Thread: Female Boxer Dies In Ring
4/14/2005 10:29am, #1
Female Boxer Dies In Ring
We'd bring up the irony of the fact that we just ran a featured review of the movie Girlfight, but that'd be in poor taste.
Women Boxer Dies After Knockout Punch
DENVER (CBS4) Denver police are investigating the death of a female boxer after she was knocked out in a fight Saturday night at the National Western Stock Show complex.
Becky Zerlentes, 34, of Fort Collins, died Sunday afternoon, Denver County Coroner Howard Daniel said. The preliminary cause of death was blunt force trauma to the head, but results from an autopsy conducted Monday were not immediately available.
You can view the video of this event here you morbid bastard. Would it be in poor taste to point out how Mixed Martial Arts in the USA has never had a single death? Suck on that, John McCain.
4/14/2005 10:33am, #2
4/14/2005 10:34am, #3
4/14/2005 12:06pm, #4
(CBS/AP) A woman who won a regional boxing title three years ago died from a head injury sustained in a Golden Gloves competition. She is believed to be the first woman to die in a sanctioned amateur match in the U.S.
Becky Zerlentes, 34, of Fort Collins died Sunday afternoon, said Howard Daniel of the Denver County coroner's office. A preliminary cause of death was blunt force trauma to the head, but results from an autopsy conducted Monday were not immediately available.
Zerlentes was hit by a punch by her opponent, Heather Schmitz, and despite wearing protective headgear fell unconscious to the canvas during the third round of her match late Saturday, USA Boxing spokeswoman Julie Goldsticker.
The fatal blow, captured by CBS station KCNC-TV, shows a right hook landing on Zerlentes' left temple.
Ringside physicians jumped into the ring but Zerlentes never regained consciousness and died several hours later at a hospital.
Detectives from the Denver Police Department were reviewing videotape of the boxing match and so far detectives say nothing looks out of the ordinary.
"I am looking for at what point the fight was stopped," said Det. Tyrone Campbell. "I would have to review it a little further but at the time I don't see anything glaring."
Interviewed by the station shortly after the fight and before Zerlentes died, Schmitz said she felt horrible.
"You know, you don't go in there with the idea 'I want to hurt this person,' you go in there with the idea 'I want to win,'" Schmitz said.
"She came up to me, introduced herself, I introduced myself. She seemed friendly intelligent, respectful woman and we were friends instantly," Schmitz told KCNC
"The USA Boxing family's thoughts and prayers go out to Becky's family and husband; we are deeply saddened by this loss," said USA Boxing President Sandy Martinez-Pino.
Zerlentes had won a regional Golden Gloves in 2002, said Jeanne ePriest, chief of officials for Colorado Golden Gloves and the manager of the team with which Zerlentes boxed, Hard Knocks.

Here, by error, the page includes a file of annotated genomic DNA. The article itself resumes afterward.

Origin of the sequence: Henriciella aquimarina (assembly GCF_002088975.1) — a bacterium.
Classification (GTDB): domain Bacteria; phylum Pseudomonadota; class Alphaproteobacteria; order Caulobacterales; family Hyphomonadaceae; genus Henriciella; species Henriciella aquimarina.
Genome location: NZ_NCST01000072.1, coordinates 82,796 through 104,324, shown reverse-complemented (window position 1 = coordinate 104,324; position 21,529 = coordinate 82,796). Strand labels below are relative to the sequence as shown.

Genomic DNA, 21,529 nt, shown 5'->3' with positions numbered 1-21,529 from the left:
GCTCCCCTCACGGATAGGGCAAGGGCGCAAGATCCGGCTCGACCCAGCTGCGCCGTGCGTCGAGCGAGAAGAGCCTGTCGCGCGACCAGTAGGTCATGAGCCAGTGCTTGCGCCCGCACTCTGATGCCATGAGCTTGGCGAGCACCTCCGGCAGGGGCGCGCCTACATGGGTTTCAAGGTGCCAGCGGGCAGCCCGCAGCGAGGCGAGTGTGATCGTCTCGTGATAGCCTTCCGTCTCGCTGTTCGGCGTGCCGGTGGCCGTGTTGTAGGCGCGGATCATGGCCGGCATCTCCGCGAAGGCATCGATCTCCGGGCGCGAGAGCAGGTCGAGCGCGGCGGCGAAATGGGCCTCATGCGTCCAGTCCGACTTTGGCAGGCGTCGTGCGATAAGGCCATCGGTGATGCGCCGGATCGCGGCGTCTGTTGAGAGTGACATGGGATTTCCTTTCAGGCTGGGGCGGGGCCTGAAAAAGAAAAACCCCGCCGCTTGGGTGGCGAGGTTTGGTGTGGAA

She had taken a break from boxing after that win, but then recently resumed the sport, DePriest said.
"This is hard for us," DePriest said. "Everybody in the world loved Becky; she was a very positive woman. Boxing is a one-on-one in the ring, but we are all a team at Hard Knocks."
USA Boxing is the sanctioning body for amateur boxing. The organization lifted its ban on women in 1993 and currently has 2,200 women as registered participants.
Goldsticker said the last death at a USA Boxing event was in February 2001, when heavyweight Quinton Grier, 31, of Springfield, Ill., died after a match.
In June 2003, a 30-year-old Florida mother, Stacy Young, died after she was beaten into a coma during a "Toughman" boxing competition that she had entered on impulse. The Toughman bouts weren't considered professional boxing and weren't regulated by the state of Florida. Young's death marked the 13th related to Toughman since the event began in 1979.
And from the below, note that she was a Phd and a TKD brown belt.
DENVER -- It was the kind of blow that occurs thousands of times in boxing matches across the country: In the third round of a women's bout, Becky Zerlentes took a shot to the head above her left eye, then staggered forward and fell to the canvas.
Only this time, Zerlentes never regained consciousness and died, becoming the first female boxer to die in a sanctioned event.
The death stunned those who knew Zerlentes, a 34-year-old college instructor remembered as a fun-loving, adventurous person who had a particular fondness for sports.
"This is so much more than about boxing," said Mary Croissant, who taught with Zerlentes at Front Range Community College. "She was the Energizer Bunny of our campus. She was turbo woman. She had a smile and a light in her heart that touched everyone she came in contact with. I miss her. I need her to still be alive."
Zerlentes, who held a Ph.D in geography, rode her bike everywhere and chided those who wouldn't drive to work together because it wasted energy. She organized group walks for the faculty, urging everyone to pick up trash along the way. A massage therapist, she asked that friends donate money to charity instead of paying her.
Zerlentes also had a brown belt in taekwondo and enjoyed boxing, which led her to compete in the Colorado Golden Gloves event Saturday night. She died the next afternoon of what the coroner ruled blunt force trauma.